GULKER: A Rollback Of Trump’s China Tariffs Would Be A Win For American Consumers

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Max Gulker Contributor
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Editor’s note: We endeavor to bring you the top voices on current events representing a range of perspectives. Below is a column arguing that rolling back Trump’s China tariffs will represent a win for American consumers. You can find a counterpoint here, where TPPF’s Chuck DeVore argues that rolling back the tariffs would harm the country.

President Joe Biden is reportedly ready to begin rolling back some of the $370 billion in tariffs that his predecessor Donald Trump placed on Chinese imports in 2018 and 2019. Better late than never, Mr. President. The policy change would be a win for American families strained by inflation and an economy still trying to recover from the COVID-19 pandemic and ongoing supply chain interruptions.

Less than four years ago, in Dec. 2018, former President Trump declared himself a “Tariff Man” in an infamous tweet. “Trade wars are good and easy to win,” Trump claimed as he escalated a trade war with the Chinese government, announcing new tariffs of up to 25% on an expanding list of imports.

Trump’s signal that he was happy to keep ramping up the trade war was no empty threat — he spent the next year extending the tariffs to almost all Chinese imports while wrongly claiming China would foot the bill. Unfortunately, it is always consumers who pay the costs of tariffs.

“Increased tariffs will increase prices for customers,” Walmart Chief Financial Officer Brett Biggs said in 2019.

Best Buy CEO Hubert Joly told Reuters, “The impact of tariffs at 25 percent will result in price increases and will be felt by US consumers.”

Tariff Man’s legacy was imposing billions in taxes on American importers, businesses and consumers, with little evidence of gains to the domestic industries the former president said he sought to protect. Economists overwhelmingly disagreed with Trump’s tariffs. Even before the economic shock of the pandemic, Americans began feeling the economic damage of Trump’s tariffs when they paid more for cell phones, washing machines, toys, aluminum and steel.

“We have repeatedly stated that this tariff is a tax on every washing machine buyer in the U.S.,” a Samsung spokesman told The Wall Street Journal. “Since the tariff was implemented, U.S. consumers have paid more for their washing machines across all brands.”

At this point of his presidency, Biden shares responsibility for the cost increases being passed on to consumers. He has now presided over these massive tariffs for almost as long as Trump. Rolling back, or, better yet, eliminating Trump’s tariffs, should have been a top priority from when Biden assumed office. Instead, the tariffs continue to add costs to consumer goods during a record-setting inflationary period.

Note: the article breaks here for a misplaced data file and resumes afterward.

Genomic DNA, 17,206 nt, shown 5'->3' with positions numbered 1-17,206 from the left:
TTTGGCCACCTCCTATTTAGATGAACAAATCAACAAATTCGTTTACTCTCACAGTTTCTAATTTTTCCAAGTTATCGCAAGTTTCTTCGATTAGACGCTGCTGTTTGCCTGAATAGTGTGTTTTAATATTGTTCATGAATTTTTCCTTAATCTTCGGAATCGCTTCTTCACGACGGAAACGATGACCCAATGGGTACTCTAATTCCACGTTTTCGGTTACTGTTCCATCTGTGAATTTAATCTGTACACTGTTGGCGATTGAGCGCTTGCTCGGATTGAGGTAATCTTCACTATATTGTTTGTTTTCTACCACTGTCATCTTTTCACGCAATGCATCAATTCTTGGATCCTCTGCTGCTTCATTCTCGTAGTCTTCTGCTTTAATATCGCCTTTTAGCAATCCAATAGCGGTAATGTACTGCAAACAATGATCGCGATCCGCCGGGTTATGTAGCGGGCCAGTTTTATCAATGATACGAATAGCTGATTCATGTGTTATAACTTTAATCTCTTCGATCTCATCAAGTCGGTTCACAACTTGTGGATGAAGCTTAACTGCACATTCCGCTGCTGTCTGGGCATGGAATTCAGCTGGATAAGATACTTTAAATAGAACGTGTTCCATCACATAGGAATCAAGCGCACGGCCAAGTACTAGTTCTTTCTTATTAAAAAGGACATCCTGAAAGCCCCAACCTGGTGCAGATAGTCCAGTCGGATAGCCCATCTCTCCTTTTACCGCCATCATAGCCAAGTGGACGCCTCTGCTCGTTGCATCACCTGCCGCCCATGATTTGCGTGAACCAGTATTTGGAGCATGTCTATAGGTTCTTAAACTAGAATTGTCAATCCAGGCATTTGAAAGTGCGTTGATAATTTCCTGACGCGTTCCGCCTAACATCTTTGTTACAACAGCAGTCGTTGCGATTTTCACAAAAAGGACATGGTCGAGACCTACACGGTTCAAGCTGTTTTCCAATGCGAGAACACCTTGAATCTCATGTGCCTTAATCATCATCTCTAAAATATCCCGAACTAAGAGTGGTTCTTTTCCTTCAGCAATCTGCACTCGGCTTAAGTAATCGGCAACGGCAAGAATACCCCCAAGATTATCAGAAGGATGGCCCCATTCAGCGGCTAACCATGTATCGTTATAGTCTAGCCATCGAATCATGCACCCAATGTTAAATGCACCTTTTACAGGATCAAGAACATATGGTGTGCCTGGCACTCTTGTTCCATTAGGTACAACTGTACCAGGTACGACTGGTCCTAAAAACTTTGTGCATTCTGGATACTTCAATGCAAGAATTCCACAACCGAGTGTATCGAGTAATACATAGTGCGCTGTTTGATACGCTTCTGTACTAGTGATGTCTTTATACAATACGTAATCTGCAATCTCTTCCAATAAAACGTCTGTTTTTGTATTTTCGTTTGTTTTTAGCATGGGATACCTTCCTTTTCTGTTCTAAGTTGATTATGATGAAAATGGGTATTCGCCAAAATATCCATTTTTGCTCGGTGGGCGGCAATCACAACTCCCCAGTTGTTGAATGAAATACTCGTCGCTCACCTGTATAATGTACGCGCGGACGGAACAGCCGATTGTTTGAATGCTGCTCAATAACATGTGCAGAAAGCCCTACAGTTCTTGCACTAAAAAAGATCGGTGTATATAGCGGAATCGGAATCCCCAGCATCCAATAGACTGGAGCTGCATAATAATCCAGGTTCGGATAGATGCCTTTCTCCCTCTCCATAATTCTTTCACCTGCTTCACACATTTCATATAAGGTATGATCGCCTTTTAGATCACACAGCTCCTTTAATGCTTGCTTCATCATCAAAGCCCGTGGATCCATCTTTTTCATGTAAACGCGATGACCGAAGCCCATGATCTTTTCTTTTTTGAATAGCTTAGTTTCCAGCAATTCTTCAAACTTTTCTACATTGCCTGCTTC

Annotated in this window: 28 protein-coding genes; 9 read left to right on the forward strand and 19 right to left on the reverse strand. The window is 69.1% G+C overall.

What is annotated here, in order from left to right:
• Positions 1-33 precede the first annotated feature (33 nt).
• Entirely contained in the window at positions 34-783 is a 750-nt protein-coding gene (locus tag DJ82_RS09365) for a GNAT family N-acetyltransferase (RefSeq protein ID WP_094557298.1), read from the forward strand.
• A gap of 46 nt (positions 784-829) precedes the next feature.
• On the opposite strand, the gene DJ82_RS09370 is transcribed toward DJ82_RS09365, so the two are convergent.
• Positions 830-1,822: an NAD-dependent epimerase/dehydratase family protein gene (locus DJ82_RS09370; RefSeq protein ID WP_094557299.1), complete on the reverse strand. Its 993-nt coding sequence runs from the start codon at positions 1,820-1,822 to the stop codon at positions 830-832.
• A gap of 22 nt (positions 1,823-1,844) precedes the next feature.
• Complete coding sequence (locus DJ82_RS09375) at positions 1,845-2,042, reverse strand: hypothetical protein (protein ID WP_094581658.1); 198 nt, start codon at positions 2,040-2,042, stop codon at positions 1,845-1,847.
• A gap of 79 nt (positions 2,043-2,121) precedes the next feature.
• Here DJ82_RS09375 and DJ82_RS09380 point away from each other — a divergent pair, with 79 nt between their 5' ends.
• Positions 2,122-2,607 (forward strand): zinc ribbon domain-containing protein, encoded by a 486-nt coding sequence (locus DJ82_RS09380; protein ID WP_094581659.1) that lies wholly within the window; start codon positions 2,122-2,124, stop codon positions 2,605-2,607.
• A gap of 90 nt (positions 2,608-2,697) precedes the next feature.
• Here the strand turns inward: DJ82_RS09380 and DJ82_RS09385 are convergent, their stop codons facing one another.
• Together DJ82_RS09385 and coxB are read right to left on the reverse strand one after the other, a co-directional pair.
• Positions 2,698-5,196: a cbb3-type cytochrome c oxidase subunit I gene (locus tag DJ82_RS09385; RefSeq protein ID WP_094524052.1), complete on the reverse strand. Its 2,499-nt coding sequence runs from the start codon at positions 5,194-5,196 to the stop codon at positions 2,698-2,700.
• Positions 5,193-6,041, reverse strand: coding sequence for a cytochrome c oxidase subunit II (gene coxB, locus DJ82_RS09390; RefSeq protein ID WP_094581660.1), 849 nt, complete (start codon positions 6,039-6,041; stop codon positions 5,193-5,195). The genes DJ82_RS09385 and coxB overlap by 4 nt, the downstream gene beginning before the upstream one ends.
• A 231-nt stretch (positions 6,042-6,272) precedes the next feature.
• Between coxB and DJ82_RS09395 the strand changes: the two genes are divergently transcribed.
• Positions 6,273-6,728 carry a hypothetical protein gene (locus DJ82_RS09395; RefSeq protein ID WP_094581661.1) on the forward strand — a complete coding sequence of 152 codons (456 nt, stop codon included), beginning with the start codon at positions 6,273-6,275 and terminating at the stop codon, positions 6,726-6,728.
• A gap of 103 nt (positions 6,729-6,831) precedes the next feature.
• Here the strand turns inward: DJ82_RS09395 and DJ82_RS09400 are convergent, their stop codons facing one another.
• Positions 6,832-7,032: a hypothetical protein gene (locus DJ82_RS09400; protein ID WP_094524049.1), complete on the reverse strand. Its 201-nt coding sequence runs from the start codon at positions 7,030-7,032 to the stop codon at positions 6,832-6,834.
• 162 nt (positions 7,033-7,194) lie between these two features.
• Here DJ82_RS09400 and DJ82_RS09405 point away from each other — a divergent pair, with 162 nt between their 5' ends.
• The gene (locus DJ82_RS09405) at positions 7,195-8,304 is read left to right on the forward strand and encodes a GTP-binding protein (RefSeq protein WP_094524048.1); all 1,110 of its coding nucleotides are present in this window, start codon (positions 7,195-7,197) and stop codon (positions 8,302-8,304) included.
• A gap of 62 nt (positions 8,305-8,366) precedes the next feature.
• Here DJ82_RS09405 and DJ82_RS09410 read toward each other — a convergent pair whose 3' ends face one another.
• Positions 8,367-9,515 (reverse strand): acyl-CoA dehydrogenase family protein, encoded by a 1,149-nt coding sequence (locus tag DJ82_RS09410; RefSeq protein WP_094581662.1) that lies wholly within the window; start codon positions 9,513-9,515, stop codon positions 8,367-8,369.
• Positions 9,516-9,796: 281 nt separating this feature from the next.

Even now, Americans seem to be getting utterly tepid first steps from Biden. The White House is only reportedly planning to reduce tariffs that impact about $10 billion worth of goods. The administration is also purportedly looking at a new process for companies to apply for tariff exemptions, which might reduce more tariffs but would certainly roll out the red carpet for cronyism.

One reason Biden isn’t getting rid of the tariffs is that both major political parties have decided that it is good politics to blame China and free trade for policies and changes some Americans don’t like, so we cannot wholly ignore the generation-long shift in American demand for labor from manufacturing to service and high-tech industries.

Factory closures in small towns and rural America are often incorrectly blamed on free trade rather than a longer-term seismic shift in the U.S. and global economy. Still, far too many economists have taken a flawed path in battling misconceptions pushed by protectionists. Free traders make arguments like “laid-off workers will just transition to new industries,” which are unsatisfying to long-time factory workers and others. Downplaying or ignoring how long and complex such transitions are for some workers and communities helps set the table for protectionists and politicians willing to make false promises to “bring the jobs back to America.”

Another misguided argument for tariffs is that trade restrictions are strategic political tools that force bad actors like the Chinese government into better policies. But brutal crackdowns by the Chinese government on protestors in Hong Kong since tariffs were enacted can’t be ignored. “The Trump administration appears to have made less progress than previous administrations in changing Chinese behavior and at a substantially greater cost. By its own preferred measures, its China trade policy has not been a success,” Phil Levy, the senior economist for trade for President George W. Bush’s administration, wrote.

There are millions of transactions between American and Chinese people and businesses daily. Global trade is not a zero-sum showdown, as politicians like to suggest. U.S. consumers benefit from the lower prices of free trade with China. And even if the Chinese government benefits from that trade, so do its people, whose prosperity and empowerment will do far more in the long run to reduce bad actions than the sticks and carrots of the U.S. government.

The last few years have been a vivid reminder that tariffs raise prices and hurt American consumers and businesses. Rather than being tough on China, the tariffs are tough on Americans. It is time for President Biden to help reduce high prices by making large and broad reductions in tariffs.

Max Gulker is a senior policy analyst at Reason Foundation.